Available in more than 45 states across the country, Aetna is known for offering members lots of educational tools to help them understand Medicare and their overall health. It is one of the best rated Medicare Advantage plans and offers unique supplemental benefits such as fall prevention programs and companionship benefits.
Available in over 26 states, Cigna is one of the best rated and oldest Medicare Advantage plans in the country. It offers a free Case Management program to all enrollees and helps you in transitioning from hospital to home. It is one of the most stable plans and gives you the peace of mind knowing that you're in safe hands.
Here are a few tips that can help you determine whether a traditional Medicare or Medicare Advantage plan is the best for you.
Traditional Medicare can be ideal for you if you're in good health and rarely fall sick or visit the doctor. On the other hand, Medicare Advantage plans can be excellent for you if you're sickly or require extra services such as hearing, vision, and dental services.
Traditional Medicare may not be best suited for you if you have various chronic conditions such as stroke, dementia, and heart failure. This is because it may not cover all your needs. As such, you can consider Medicare Advantage plans such as Special Needs Plans (SNP) could be the best option for those with chronic conditions.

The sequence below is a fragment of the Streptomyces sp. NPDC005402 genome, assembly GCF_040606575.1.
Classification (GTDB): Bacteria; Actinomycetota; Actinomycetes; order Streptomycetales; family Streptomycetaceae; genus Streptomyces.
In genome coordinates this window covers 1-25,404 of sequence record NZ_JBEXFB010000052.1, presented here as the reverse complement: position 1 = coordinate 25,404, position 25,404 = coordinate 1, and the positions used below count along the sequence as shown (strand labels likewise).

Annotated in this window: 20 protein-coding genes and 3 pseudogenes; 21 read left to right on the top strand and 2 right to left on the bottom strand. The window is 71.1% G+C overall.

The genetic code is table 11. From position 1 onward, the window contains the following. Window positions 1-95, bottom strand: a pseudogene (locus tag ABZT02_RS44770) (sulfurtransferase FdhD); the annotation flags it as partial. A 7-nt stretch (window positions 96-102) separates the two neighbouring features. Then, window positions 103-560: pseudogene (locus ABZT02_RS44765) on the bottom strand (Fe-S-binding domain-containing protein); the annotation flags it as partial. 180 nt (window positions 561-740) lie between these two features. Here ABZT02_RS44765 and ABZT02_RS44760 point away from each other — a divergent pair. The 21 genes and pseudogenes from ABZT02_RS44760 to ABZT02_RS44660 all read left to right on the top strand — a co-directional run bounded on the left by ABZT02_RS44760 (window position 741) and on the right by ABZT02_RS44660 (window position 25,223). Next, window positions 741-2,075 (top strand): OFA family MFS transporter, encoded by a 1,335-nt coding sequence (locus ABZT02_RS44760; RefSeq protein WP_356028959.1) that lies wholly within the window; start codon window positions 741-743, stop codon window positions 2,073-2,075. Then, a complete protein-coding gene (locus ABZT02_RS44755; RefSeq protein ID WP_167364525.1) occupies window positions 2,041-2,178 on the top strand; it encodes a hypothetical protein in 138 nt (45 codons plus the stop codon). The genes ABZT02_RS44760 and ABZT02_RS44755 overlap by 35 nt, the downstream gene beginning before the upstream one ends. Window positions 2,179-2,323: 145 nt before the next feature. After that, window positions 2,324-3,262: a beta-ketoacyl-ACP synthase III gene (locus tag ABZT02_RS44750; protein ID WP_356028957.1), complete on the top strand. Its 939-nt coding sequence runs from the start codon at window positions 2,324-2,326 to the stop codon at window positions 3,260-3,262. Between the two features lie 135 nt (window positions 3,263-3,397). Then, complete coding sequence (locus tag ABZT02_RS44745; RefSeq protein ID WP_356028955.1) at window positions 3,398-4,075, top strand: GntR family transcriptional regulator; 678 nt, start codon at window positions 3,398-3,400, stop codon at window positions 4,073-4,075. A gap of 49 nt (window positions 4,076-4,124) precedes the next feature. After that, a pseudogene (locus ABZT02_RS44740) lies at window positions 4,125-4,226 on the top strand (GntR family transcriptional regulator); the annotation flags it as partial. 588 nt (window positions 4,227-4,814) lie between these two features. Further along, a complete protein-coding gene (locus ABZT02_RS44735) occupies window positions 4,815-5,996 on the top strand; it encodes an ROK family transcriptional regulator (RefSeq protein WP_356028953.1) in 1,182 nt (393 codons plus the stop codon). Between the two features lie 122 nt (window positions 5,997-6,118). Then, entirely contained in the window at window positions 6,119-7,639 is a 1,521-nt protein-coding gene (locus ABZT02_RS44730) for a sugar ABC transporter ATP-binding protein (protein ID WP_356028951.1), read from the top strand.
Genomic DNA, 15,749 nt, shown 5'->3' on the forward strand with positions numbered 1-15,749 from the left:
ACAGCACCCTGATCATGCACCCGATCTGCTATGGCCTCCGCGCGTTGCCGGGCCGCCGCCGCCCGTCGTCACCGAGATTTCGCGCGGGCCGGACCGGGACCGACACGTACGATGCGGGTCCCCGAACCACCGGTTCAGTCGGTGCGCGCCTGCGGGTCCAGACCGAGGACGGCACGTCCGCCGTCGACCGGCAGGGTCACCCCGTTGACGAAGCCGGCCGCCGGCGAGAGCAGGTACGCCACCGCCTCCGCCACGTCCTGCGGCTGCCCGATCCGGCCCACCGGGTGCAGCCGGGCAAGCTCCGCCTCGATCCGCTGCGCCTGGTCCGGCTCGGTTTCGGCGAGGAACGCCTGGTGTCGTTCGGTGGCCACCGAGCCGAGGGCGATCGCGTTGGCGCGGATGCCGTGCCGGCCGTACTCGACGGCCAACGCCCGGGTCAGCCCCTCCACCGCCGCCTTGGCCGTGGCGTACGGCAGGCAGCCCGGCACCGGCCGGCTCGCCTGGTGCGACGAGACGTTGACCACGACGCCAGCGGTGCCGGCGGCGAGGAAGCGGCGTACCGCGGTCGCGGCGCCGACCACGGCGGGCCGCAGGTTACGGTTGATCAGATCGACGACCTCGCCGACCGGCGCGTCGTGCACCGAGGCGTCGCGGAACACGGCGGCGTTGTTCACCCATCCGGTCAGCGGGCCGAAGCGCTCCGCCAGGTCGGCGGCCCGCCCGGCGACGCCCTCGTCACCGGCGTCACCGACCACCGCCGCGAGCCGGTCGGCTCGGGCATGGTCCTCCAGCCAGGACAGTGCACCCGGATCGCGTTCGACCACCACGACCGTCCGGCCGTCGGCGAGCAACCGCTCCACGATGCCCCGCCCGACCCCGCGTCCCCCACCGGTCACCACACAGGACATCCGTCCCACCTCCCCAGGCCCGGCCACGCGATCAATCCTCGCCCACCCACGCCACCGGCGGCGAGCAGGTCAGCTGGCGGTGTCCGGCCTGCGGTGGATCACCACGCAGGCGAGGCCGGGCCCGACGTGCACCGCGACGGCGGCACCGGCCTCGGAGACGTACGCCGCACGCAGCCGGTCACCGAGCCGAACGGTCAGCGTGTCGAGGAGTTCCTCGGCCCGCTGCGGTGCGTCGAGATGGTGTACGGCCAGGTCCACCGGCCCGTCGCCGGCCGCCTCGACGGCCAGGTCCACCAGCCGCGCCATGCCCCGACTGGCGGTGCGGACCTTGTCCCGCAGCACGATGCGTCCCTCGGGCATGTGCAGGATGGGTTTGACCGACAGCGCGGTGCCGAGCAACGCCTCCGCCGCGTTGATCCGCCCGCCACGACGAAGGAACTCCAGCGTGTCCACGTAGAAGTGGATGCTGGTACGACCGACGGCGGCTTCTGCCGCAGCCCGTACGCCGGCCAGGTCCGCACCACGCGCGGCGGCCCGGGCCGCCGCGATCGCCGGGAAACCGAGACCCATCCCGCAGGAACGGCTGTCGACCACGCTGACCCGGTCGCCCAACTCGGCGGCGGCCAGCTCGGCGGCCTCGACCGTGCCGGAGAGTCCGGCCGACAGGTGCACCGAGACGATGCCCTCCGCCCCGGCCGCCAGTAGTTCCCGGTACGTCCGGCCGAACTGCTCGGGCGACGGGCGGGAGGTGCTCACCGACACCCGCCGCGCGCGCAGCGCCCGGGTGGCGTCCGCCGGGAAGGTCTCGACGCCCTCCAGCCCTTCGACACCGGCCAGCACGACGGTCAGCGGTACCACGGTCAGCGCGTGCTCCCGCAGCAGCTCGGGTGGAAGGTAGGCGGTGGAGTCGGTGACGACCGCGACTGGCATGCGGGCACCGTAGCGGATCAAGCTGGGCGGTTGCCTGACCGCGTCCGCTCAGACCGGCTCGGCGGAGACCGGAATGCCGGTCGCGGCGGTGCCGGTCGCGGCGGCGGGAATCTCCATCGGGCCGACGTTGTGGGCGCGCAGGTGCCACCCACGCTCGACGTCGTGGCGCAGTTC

Traditional Medicare usually doesn't include prescription drugs unless you include Part D in your coverage plan. On the other hand, Medicare Advantage plans include prescription drugs and are the best plan for you if you require constant medication.
Under traditional Medicare, you will pay monthly premiums for Part A and Part B, as well as annual deductibles for Part B. Differently; Medicare Advantage plans give you the option of paying monthly premiums but with additional costs that depend on your plan. It's, therefore, important to consider the amount of out-of-pocket costs you can afford in a year. Remember, traditional Medicare doesn't have caps on out-of-pocket costs while Medicare Advantage plans have annual caps on out-of-pocket costs.
Traditional Medicare gives you the flexibility of accessing any doctor across the country while Medicare Advantage plans do not offer this freedom as you have to use doctors within your plan's network.
If you love traveling, traditional Medicare may be the best option as it offers coverage across the nation while Medicare Advantage plans do not.